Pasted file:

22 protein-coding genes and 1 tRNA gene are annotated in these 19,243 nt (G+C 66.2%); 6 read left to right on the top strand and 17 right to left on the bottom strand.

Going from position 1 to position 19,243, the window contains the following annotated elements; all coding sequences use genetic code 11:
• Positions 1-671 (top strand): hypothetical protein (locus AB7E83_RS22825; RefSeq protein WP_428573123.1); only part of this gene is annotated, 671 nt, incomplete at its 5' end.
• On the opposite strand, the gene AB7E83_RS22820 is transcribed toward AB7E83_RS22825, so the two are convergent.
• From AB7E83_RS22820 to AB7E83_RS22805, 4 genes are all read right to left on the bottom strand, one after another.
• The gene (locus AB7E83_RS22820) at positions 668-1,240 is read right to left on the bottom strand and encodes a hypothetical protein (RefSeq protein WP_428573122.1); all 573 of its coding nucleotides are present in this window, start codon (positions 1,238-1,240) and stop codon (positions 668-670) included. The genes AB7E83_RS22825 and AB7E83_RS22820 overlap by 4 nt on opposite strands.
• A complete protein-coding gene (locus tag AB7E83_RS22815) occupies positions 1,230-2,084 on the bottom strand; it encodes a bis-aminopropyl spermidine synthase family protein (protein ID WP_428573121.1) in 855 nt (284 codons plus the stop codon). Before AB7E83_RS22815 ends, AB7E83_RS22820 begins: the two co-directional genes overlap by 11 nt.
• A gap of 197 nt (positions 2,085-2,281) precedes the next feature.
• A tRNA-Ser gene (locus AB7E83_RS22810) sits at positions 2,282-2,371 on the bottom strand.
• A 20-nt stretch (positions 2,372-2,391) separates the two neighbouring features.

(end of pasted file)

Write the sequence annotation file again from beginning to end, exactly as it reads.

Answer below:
22 protein-coding genes and 1 tRNA gene are annotated in these 19,243 nt (G+C 66.2%); 6 read left to right on the top strand and 17 right to left on the bottom strand.

Going from position 1 to position 19,243, the window contains the following annotated elements; all coding sequences use genetic code 11:
• Positions 1-671 (top strand): hypothetical protein (locus AB7E83_RS22825; RefSeq protein WP_428573123.1); only part of this gene is annotated, 671 nt, incomplete at its 5' end.
• On the opposite strand, the gene AB7E83_RS22820 is transcribed toward AB7E83_RS22825, so the two are convergent.
• From AB7E83_RS22820 to AB7E83_RS22805, 4 genes are all read right to left on the bottom strand, one after another.
• The gene (locus AB7E83_RS22820) at positions 668-1,240 is read right to left on the bottom strand and encodes a hypothetical protein (RefSeq protein WP_428573122.1); all 573 of its coding nucleotides are present in this window, start codon (positions 1,238-1,240) and stop codon (positions 668-670) included. The genes AB7E83_RS22825 and AB7E83_RS22820 overlap by 4 nt on opposite strands.
• A complete protein-coding gene (locus tag AB7E83_RS22815) occupies positions 1,230-2,084 on the bottom strand; it encodes a bis-aminopropyl spermidine synthase family protein (protein ID WP_428573121.1) in 855 nt (284 codons plus the stop codon). Before AB7E83_RS22815 ends, AB7E83_RS22820 begins: the two co-directional genes overlap by 11 nt.
• A gap of 197 nt (positions 2,085-2,281) precedes the next feature.
• A tRNA-Ser gene (locus AB7E83_RS22810) sits at positions 2,282-2,371 on the bottom strand.
• A 20-nt stretch (positions 2,372-2,391) separates the two neighbouring features.